Saturday 5 December 2020

Cartoon Cadborosaurus

For a brief time, UPA was the film critics’ darling.

No uber-cute woodland creatures would be found in its cartoons. Yeah, critics loved singing butterflies at one time, but it was now 1950. It was time for something new, something different looking, something with humour that mirrored real-life adult sensibilities.

UPA did that. The critics cheered. Then they moved on to something else.

In a way, the studio had a split personality. On one hand, it was stuck with the Mr. Magoo series because Columbia Pictures was pretty much bankrolling operations and that’s what it wanted. Magoo turned into formula over time (the blind guy can’t read a sign properly) and the only real amusement was provided by Jim Backus’ funny voice. The non-Magoo cartoons got more and more artsy and self-indulgent. Attempts at being droll or wry resulted in blank stares.

Columbia gave up on the studio after deciding it would put its animation chips on the newly-formed Hanna-Barbera Enterprises. Pretty soon, UPA was sold and company boss Steve Bosustow was forced out.

Bosustow and his animation directors had all kinds of ideas for feature films reported in the trade press. The only one that got made starred Magoo. Bosustow was from Victoria, B.C., and had some British Columbia settings for films that never got made. There was also a proposal for a topic that was contradictory for UPA to say the least. The studio deliberately avoided slapstick violence in its cartoons (ie. the gags in virtually any Bugs Bunny or Woody Woodpecker short), but it considered a feature on slapstick itself.

Here’s a story from the Vancouver Sun of February 28, 1953. Incidentally, if you want an excellent overview of UPA, get a copy of When Magoo Flew by Adam Abraham.

B.C.'s Caddy May Break Into Films
It's one of ideas in mind of Victoria-born Steve Bosustow

(Sun Hollywood Correspondent)
WALT Disney is going to get some competition this year from Canadian cartoon creator Stephen Bosustow. The Victoria-born producer has just completed plans for a feature film combining live actors and cartoon characters, the first full-length, picture of this type to be produced outside the Disney plant.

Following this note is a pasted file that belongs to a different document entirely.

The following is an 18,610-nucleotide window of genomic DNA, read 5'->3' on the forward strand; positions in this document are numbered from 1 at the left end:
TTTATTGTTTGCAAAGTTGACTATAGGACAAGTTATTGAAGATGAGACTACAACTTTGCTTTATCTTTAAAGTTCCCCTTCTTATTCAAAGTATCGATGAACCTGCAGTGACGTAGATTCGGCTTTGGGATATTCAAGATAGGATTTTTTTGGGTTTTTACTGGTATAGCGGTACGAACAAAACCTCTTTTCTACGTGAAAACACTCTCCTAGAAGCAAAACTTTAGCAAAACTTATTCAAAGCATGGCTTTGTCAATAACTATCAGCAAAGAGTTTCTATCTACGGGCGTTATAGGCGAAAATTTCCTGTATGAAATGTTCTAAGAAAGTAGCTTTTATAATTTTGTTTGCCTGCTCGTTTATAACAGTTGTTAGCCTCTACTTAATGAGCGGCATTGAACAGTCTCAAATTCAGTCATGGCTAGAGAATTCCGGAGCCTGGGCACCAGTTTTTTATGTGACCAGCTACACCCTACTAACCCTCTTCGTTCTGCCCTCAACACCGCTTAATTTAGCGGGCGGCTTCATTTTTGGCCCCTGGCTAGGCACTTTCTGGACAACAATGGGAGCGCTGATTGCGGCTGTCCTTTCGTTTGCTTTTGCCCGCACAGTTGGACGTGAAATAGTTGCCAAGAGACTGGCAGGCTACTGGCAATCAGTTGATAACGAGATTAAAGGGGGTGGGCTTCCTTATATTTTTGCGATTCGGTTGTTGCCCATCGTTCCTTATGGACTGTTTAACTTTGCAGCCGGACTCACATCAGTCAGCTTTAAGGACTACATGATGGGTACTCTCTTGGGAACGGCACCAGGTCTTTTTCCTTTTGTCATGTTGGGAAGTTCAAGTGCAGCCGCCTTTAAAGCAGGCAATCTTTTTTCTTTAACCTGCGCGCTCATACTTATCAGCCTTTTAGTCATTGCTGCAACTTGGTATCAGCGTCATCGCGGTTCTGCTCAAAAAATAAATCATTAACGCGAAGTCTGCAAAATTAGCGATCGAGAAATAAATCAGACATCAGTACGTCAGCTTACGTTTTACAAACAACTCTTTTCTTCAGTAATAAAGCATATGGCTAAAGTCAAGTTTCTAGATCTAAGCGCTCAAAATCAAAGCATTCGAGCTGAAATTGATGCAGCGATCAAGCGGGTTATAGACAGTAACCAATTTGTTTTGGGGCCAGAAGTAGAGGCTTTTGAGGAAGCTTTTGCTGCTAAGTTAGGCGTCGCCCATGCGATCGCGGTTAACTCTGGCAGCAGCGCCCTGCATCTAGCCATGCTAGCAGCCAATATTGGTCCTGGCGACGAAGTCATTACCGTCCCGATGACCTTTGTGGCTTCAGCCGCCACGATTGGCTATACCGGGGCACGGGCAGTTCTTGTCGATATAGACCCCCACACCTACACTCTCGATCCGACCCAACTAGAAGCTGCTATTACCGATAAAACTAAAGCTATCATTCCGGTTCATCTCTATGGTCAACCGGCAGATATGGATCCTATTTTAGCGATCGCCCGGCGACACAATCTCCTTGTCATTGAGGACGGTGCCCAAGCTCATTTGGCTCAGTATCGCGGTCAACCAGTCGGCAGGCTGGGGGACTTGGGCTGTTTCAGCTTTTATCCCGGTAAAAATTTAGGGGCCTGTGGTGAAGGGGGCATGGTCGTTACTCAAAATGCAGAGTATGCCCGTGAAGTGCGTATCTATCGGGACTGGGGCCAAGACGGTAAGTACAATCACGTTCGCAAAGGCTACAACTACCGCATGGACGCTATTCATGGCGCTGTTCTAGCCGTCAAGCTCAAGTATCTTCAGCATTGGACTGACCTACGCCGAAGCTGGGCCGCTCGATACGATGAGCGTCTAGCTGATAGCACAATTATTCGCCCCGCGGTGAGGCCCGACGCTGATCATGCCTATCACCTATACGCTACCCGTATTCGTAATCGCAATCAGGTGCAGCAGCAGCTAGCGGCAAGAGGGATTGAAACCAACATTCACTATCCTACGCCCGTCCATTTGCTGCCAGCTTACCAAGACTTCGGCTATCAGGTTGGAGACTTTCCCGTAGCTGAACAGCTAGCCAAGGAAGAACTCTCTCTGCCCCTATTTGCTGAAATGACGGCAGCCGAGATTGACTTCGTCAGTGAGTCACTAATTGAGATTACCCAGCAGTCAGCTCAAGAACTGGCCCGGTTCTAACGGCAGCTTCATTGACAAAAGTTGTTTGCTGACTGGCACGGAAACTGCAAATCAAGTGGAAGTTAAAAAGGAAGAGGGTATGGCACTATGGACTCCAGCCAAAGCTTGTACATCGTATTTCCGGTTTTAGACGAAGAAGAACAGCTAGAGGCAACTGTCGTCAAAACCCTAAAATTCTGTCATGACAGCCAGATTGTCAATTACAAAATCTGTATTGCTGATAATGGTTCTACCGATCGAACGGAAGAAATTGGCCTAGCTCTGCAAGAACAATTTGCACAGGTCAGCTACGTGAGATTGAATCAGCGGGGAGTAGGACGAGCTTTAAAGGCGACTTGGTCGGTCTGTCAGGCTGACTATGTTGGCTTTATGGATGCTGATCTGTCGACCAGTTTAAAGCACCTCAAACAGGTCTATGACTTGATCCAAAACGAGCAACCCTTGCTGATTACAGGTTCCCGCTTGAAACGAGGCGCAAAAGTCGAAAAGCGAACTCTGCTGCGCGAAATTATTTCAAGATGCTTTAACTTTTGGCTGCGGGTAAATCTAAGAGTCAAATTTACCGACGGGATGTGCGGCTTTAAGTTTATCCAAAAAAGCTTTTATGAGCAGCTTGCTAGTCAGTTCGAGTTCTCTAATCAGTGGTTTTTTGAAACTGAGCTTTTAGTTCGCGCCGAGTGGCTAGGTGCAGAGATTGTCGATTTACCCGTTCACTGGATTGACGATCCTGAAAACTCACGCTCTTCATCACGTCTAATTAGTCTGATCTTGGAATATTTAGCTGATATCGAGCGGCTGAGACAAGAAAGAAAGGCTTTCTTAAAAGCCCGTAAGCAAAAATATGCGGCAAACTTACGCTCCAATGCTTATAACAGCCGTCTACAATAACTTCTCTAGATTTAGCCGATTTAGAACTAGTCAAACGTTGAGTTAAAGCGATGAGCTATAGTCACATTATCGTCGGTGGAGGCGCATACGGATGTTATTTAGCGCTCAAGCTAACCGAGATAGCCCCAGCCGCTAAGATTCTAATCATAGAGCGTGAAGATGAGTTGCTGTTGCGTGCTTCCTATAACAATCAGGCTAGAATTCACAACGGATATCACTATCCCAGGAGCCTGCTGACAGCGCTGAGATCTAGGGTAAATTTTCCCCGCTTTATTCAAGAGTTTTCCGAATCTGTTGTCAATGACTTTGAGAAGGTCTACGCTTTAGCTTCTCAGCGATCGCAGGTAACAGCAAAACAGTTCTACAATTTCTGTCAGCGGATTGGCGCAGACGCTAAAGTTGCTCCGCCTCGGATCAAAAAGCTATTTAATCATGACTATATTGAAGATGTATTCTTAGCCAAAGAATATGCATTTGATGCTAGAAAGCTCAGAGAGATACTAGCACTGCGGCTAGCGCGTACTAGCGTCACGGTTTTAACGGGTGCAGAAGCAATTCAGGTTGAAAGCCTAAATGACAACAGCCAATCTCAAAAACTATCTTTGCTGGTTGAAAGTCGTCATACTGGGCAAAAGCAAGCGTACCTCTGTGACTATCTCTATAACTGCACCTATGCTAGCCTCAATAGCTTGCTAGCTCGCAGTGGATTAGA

"Slapstick" will tell the history of this kind of comedy by means of a story about a couple of comedians who are offered work by a cartoon studio. When they learn that the company is interested only in their voices, they are disappointed, but go along with the idea after meeting the many studio workers who will bring the animated characters to life, vocally and visibly. This evolves into a behind the-scenes explanation of animated cartoon production. The two comics, in turn, tell secrets of the ancient art of slapstick.
Most of Bosustow's movies are double-barreled appealing to both children and adults, and educating as well as entertaining.
He is perhaps most famous for his production of "Gerald McBoing-Boing," a delightful cartoon that, deserved the wide recognition it received in 1950, including a Hollywood Oscar and a London Henrietta. He followed it with "Rooty Toot Toot," a completely sophisticated cartoon based on the old song, "Frankie and Johnny," but bearing little real resemblance to the thoughts contained in its words. It was nominated for an Academy Award in 1951.
Last year, Steve's company, United Productions of America, created the cartoon sequences which tied the different phases of "The Four Poster" together. "When Stanley Kramer began production of this picture, with only Lilli Palmer and Rex Harrison in the cast," Bosustow relates, "he was worried about the audience growing restless of scenes limited to the single bedroom set, as they were in the stage play. When I heard he was thinking of using puppets to illustrate what was happening when the couple was not in the bedroom, I suggested cartoons. I'd always felt that any motion picture problem could be solved through the medium of animation, and Mr. Kramer agreed with me. However, even I was amazed at the acclaim given the cartoon inserts in this film."